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A TIO Interview with Marcus Braybrooke

Marcus Braybrooke, standing with Yoland Trevino, then chair of United Religions Initiative Global Council, at the 2009 Parliament of the World’s Religions in Melbourne.

Marcus Braybrooke, standing with Yoland Trevino, then chair of United Religions Initiative Global Council, at the 2009 Parliament of the World’s Religions in Melbourne.


TIO: When you first became involved in interfaith activities, few if any discerned how several decades of globalization would put religious diversity issues, for good and for ill, center stage in millions of communities. As a preeminent historian of this transformation and its best fruit, the interfaith movement, please share with us how you were drawn to this arena.

Marcus Braybrooke: I can still vividly remember, over forty years ago, climbing up into the Air India ‘Palace in the Skies’ on a journey that was to shape the rest of my life. I spent a year studying Hinduism at Madras Christian College, meeting people from many faith communities and seeing at first hand the degrading poverty that blights so many lives. Already as a ‘candidate for missionary work,’ I had attended a conference where some of the pioneers of dialogue caught my imagination by the descriptions of their work.

On my return, soon after starting my first job as a Church of England clergyman in London, I saw a small advertisement about the World Congress of Faiths and went to a meeting where I met Geoffrey Parrinder, who wrote numerous books about world religions. He agreed to supervise my post-graduate studies, eventually resulting in my first book, Together to the Truth.

I was also very soon asked to be a Secretary of the World Congress of Faiths. (This was, like all my interfaith work, an ‘honorary’ or unpaid voluntary position which I had to fit in with my many commitments in the parish). As secretary I met wonderful and inspiring people from many faith traditions. I also for several years edited the WCF journal, World Faiths – a predecessor of Interreligious Insight.

In the 1980s as new interfaith organisations came on the scene, I was one of those who took the initiative in bringing them together so that they worked in partnership. This led to a lot of international travel in connection with the ‘Year of Inter-religious Understanding and Co-operation in 1993 and the subsequent establishment of the International Interfaith Centre in Oxford.

TIO: Your essay in this issue offers a short history, starting in 1893, of the world’s religious leaders meeting each other for the first time and building relationships. As you look back at this gradually accelerating development, what achievements do you most value, and why? To put it another way, what are the most constructive learnings to report back to our communities?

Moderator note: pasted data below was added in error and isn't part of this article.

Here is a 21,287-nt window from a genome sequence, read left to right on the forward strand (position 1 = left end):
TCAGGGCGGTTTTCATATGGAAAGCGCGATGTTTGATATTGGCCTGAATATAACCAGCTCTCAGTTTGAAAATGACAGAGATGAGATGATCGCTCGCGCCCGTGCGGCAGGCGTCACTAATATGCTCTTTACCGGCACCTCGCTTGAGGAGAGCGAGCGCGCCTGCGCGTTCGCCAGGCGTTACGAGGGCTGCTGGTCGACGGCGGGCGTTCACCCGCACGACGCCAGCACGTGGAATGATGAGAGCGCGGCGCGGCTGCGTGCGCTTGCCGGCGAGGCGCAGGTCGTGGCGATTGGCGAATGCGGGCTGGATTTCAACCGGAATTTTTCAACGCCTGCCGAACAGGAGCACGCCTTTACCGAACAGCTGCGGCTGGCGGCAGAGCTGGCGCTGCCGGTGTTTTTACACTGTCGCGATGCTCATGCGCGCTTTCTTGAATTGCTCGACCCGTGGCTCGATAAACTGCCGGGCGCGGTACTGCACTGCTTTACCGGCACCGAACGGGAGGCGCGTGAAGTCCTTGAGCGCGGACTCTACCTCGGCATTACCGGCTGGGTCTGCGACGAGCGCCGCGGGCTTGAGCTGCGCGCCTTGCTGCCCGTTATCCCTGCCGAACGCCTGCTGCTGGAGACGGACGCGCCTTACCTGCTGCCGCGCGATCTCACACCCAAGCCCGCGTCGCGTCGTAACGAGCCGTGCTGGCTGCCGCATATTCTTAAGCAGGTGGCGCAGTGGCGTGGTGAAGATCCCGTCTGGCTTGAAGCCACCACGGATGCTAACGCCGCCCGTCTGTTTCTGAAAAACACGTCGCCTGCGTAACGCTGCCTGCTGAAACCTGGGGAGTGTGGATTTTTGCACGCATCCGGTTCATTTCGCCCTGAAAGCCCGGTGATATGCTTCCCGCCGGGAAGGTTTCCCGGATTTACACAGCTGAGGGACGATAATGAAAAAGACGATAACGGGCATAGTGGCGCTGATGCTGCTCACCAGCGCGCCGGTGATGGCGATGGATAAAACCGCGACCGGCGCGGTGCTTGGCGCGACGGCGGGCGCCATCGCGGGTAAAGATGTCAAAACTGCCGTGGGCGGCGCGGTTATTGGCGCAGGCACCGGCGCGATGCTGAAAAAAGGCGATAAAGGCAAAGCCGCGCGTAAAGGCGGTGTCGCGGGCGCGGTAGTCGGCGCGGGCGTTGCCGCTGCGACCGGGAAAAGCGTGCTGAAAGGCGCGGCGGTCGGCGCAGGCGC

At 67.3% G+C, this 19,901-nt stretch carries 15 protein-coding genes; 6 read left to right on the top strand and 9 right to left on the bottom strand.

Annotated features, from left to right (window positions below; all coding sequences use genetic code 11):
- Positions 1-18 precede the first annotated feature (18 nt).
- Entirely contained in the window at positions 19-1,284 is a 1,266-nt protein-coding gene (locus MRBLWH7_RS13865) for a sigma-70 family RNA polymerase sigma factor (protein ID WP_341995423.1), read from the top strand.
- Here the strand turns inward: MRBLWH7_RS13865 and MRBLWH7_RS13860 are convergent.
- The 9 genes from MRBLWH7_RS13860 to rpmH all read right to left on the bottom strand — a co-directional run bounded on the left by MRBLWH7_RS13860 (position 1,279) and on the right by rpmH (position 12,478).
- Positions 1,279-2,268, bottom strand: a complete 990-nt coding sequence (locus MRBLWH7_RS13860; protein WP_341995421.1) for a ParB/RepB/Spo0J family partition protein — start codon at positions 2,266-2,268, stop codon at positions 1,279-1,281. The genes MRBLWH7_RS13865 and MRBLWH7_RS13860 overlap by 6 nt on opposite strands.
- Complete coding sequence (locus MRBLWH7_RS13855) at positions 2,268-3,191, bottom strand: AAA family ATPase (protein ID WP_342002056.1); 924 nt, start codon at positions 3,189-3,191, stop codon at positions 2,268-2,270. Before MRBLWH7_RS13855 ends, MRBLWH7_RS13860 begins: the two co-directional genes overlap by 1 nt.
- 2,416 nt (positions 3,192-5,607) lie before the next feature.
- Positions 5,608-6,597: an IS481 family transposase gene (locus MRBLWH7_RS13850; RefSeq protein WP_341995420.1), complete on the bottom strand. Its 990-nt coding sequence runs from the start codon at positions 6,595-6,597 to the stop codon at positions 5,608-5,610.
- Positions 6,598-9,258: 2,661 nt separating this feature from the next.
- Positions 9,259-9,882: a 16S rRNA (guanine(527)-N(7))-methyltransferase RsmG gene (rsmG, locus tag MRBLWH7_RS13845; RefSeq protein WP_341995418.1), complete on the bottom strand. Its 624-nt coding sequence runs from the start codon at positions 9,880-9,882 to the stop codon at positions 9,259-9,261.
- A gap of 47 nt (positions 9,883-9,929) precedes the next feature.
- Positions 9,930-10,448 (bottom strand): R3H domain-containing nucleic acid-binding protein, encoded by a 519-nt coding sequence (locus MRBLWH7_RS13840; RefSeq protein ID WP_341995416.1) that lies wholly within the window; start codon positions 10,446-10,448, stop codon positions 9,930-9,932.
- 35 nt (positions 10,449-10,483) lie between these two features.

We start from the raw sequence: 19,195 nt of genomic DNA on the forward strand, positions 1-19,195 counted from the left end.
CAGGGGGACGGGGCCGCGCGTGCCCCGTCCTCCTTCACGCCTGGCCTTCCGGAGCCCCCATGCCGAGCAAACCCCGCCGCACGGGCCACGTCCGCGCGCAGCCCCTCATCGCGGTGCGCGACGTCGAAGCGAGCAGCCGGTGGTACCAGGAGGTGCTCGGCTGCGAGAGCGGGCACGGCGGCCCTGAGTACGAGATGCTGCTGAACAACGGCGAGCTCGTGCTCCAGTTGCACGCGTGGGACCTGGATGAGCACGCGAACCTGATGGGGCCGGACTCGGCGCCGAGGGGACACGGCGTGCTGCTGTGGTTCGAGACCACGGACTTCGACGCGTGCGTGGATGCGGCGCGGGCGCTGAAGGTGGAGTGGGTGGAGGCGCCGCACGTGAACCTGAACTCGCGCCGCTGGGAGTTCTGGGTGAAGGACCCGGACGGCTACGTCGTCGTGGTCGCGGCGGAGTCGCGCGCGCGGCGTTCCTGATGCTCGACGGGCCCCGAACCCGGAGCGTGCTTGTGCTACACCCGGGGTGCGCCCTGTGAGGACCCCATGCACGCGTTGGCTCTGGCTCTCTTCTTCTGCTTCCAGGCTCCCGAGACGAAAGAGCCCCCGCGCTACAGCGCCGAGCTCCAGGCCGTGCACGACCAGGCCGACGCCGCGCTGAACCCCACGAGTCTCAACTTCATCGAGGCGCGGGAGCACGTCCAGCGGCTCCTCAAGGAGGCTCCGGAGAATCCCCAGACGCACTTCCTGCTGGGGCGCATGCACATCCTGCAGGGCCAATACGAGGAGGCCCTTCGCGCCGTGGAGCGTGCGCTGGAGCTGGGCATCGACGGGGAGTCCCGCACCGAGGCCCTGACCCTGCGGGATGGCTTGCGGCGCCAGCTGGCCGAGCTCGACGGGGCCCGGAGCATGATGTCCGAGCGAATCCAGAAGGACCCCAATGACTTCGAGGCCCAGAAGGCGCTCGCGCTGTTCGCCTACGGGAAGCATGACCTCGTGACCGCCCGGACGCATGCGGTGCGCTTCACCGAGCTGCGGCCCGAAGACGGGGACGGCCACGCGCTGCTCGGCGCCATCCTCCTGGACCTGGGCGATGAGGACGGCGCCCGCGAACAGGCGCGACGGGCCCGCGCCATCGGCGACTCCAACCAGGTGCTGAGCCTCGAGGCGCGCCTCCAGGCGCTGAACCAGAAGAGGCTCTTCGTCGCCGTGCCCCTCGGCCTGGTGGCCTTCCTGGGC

Braybrooke: The great achievements are the changing attitudes of religions to each other. When I began there was a lot of hostility to interfaith work. Christians and others were mainly in the business of conversion, not conversation. Now religious and political leaders endorse the work, although they may have their own agendas.

I am also glad that the international interfaith organisations – each with a different emphasis, constituency and methodology – now work together.

TIO: As the media make clear every morning, the Earth and its creatures, including us, are in big trouble on several fronts. Conflict and violence, climate and poverty, at home and abroad – it’s a brutal mix. In this context, what can interfaith culture, in its plenitude, offer the world? And what can we do to encourage a healthy, vital interfaith culture?

Braybrooke: It is very important for people of faith to speak with one voice in defence of human rights. It is too tempting to turn a blind eye to abuse if they are perpetrated by co-religionists. We need also to challenge the economic injustices which underlie so many problems.

People of faith need not only to offer practical help to the poor and disadvantaged and in protecting the environment, they need also to make clear that the problems are the result of the need for a new spiritual awareness of our oneness with other people and with the Natural World.

TIO: Your interfaith preoccupations go far beyond recording the history. Looking through your books, you seem particularly interested in public interfaith worship, prayers and hymns to share among traditions, different approaches to sacred practice, and how to share meditation and practice appropriately and with respect.

Now, first, what do you say to the vocal minority within the interfaith community who ask, “Do we have the pray together?” That said, what are some of the best resources and most compelling approaches for designing public interfaith celebration and worship?

Braybrooke: My deepest motivation for interfaith work comes from the mystical sense of our oneness with the Divine, with other people and with Mother Earth. That – only fleeting – realization transcends the particular dogmas and rituals of particular traditions.

I do not see interfaith worship as a substitute for the rituals of a particular faith tradition, but, on suitable occasions, as an affirmation of the truth that God is not the possession of any one religion and a reminder to us that the Divine Mystery is greater than any of us. It also is a powerful witness to our shared humanity and responsibility for each other. It inspires us to work together for peace and the relief of the suffering. It is also very valuable after a tragedy in binding together the community.